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Disheveled Theologian: A tale of two cats (and their optimistic family)

It’s almost always difficult for a (previously) only child when a new sibling is introduced into a family. In the world of cats, it’s no different. Allow me to explain with a little vignette…

Characters: Zephyr (aka Big Orange), age 6½, only cat in the family for over a year, and Persephone, age 4 months. Setting: every room in our home. Plot: young upstart kitten upsets the balance for middle-aged cat.

Scene 1: The living room, first introduction.

Persephone enters the house in the arms of teenaged girl. Zephyr stands at door, perplexed.

Persephone: Purr purr purr purr purr. I like you. Purr purr purr.

Zephyr: Who are you and what are you doing here? More importantly, why are you in the arms of my favorite human? In addition, when are you leaving? Grrrr.

Scene 2: Living room, second introduction. Persephone bounds into room, leaps onto couch, upsetting Zephyr’s rest.

Zephyr: Are you still here? More’s the pity. Grrrr. (He leaps down off of couch, stalks to door and looks up at doorknob knowingly.)

Scenes 3-50: very little change.

Scene 51: basement. Two food bowls in view, separated by about five feet. One cat at each bowl. Enter 11-year-old girl.

Girl: Zephyr! Why are you always eating her fo– Hey! Percy, why are you always eating Zeph’s food! (She attempts to move each cat to their proper food bowls. She does not succeed.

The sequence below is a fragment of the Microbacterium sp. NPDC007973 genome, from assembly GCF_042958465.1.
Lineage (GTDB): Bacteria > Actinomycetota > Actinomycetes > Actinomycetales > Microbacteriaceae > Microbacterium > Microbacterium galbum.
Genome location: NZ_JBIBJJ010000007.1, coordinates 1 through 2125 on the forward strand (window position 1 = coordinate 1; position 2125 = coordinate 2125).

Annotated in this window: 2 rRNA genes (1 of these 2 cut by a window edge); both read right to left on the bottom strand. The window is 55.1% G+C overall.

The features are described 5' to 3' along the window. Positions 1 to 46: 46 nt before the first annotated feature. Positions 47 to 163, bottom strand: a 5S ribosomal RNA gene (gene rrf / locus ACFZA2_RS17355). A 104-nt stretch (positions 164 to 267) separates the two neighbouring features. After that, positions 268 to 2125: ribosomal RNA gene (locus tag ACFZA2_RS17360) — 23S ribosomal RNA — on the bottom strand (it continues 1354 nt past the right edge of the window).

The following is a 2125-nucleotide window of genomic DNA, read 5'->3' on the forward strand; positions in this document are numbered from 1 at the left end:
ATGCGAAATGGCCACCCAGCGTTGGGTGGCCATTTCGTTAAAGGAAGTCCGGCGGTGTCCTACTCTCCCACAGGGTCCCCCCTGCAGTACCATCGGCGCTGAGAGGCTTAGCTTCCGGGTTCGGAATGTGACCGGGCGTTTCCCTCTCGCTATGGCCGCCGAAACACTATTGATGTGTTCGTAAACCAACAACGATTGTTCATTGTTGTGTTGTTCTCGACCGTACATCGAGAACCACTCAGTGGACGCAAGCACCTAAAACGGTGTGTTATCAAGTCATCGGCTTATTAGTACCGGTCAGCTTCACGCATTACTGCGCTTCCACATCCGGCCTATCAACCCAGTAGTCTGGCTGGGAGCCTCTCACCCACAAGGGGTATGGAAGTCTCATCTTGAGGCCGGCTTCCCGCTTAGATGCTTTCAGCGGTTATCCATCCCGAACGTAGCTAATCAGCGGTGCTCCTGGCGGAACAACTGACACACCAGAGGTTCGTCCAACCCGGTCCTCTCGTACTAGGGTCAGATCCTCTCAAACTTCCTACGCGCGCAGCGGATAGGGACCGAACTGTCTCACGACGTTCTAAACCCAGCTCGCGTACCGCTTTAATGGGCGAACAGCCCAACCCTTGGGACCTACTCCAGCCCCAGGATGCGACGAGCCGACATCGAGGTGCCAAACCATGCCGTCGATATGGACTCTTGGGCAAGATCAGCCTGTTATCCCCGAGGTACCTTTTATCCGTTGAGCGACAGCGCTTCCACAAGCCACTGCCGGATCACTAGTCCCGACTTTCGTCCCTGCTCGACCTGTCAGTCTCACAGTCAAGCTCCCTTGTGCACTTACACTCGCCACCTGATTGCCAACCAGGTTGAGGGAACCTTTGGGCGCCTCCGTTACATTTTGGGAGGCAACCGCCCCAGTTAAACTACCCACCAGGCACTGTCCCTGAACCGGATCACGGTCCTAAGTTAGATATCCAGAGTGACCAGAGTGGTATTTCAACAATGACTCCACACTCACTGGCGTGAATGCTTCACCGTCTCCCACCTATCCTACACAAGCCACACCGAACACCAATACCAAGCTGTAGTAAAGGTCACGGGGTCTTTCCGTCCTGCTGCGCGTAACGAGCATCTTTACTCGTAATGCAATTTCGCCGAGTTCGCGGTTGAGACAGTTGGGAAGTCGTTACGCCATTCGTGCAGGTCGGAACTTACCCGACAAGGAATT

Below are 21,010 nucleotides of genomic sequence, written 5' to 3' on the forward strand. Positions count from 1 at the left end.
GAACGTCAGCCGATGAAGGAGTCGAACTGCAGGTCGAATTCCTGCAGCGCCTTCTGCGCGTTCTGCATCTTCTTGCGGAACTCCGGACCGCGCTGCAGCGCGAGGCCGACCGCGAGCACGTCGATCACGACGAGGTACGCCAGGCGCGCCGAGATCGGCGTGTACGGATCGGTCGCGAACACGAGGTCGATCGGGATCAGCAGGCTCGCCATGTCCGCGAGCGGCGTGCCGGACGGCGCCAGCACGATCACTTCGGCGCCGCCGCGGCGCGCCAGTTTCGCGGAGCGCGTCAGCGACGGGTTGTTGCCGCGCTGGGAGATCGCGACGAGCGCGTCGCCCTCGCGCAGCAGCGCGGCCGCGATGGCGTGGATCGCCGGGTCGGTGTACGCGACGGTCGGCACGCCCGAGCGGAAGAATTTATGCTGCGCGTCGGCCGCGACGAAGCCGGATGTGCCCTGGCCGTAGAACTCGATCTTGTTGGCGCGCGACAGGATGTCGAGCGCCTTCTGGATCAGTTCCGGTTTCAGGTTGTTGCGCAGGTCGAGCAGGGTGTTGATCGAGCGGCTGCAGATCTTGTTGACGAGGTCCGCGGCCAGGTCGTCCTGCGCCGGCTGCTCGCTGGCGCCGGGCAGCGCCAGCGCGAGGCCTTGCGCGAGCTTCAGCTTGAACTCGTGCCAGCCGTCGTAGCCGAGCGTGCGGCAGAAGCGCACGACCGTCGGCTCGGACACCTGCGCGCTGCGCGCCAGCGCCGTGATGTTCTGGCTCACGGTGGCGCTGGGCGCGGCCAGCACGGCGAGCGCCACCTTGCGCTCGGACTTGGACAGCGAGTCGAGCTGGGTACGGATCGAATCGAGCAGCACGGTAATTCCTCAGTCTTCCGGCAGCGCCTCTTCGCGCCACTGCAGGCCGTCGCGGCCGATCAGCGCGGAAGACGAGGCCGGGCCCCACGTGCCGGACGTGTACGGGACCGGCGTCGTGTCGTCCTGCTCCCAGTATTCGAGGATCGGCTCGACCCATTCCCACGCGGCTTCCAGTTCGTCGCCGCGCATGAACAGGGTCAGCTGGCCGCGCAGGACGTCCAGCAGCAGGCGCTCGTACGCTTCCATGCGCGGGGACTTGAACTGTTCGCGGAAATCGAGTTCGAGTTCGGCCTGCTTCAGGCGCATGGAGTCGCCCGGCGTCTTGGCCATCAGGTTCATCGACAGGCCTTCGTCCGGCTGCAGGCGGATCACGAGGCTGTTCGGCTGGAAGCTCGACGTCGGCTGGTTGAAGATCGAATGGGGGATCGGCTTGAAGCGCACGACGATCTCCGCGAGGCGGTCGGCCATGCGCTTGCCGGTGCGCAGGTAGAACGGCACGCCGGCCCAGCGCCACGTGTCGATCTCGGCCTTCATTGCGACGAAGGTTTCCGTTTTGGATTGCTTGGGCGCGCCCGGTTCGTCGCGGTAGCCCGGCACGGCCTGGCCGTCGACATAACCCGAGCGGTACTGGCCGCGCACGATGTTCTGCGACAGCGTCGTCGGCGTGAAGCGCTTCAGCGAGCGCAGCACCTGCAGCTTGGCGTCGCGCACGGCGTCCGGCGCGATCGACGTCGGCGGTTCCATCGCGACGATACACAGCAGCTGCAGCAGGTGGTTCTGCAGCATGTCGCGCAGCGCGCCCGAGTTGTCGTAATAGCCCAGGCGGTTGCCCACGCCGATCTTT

Persephone: Oh, is this a game! I like it! Let’s play some more! Oh look, my tail!

Zephyr: I hate all of you. (Stalks to different outside door and looks up at doorknob knowingly.)

Persephone: Well, if you won’t eat your food, I might as well.

Scene 52-76, much like scenes 1-51.

Scene 77: Living room again. Teenager is tempting middle-aged cat with string. Middle-aged cat is responding, though not admitting that he actually likes said activity. Upstart kitten enters room.

Persephone: Oh, boy! I love string games! Can I play, can I play, can I play? Oh, I didn’t expect to be batted on the head by Big Orange, but that’s ok! I like the batting game! Can I bat back? Oh, I didn’t know we were playing the growling game! I like the growling game! Oh, a toy mouse! Oh, my tail!

Zephyr: You’ve got to be kidding me. (Exits room, enters master bedroom, leaps onto bed.) Perhaps if I just breathe very quietly she won’t realize I’m here.

Persephone: Where is Big Orange? Is he here, is he here, is he over here? No — oh, look at this cool phone cord I found! Gosh, I’m tuckered out (climbs into the nearest human’s lap).

Scene 78: At outside door.

Zephyr: (looking up at doorknob knowingly) Please let me escape. Meow. (The door is opened. It is raining outside. He exits. He turns around. He re-enters. Repeat scene 2.)

Scene 79: Zephyr enters from outside. Persephone runs to door to greet him. They touch noses. The 11-year-old girl is thrilled. For three seconds there is detente. Then, repeat scene 51…

And so it goes in our house these days. The ever-optimistic kitten. The curmudgeonly old Tom cat. The ever-hopeful family members. The brief moments of peace. How can I not think of this verse:

“The wolf will live with the lamb, the leopard will lie down with the goat, the calf and the lion and the yearling together; and a little child will lead them.” Isaiah 11:6 NIV

Maybe someday. One can always hope.

Gretchen O’Donnell is a freelance writer who lives in Worthington with her husband and three children. She has a master’s degree from Bethel Seminary and enjoys writing about the things she sees and applying theological truths to everyday situations. Her column, The Disheveled Theologian, is published weekly. Her email is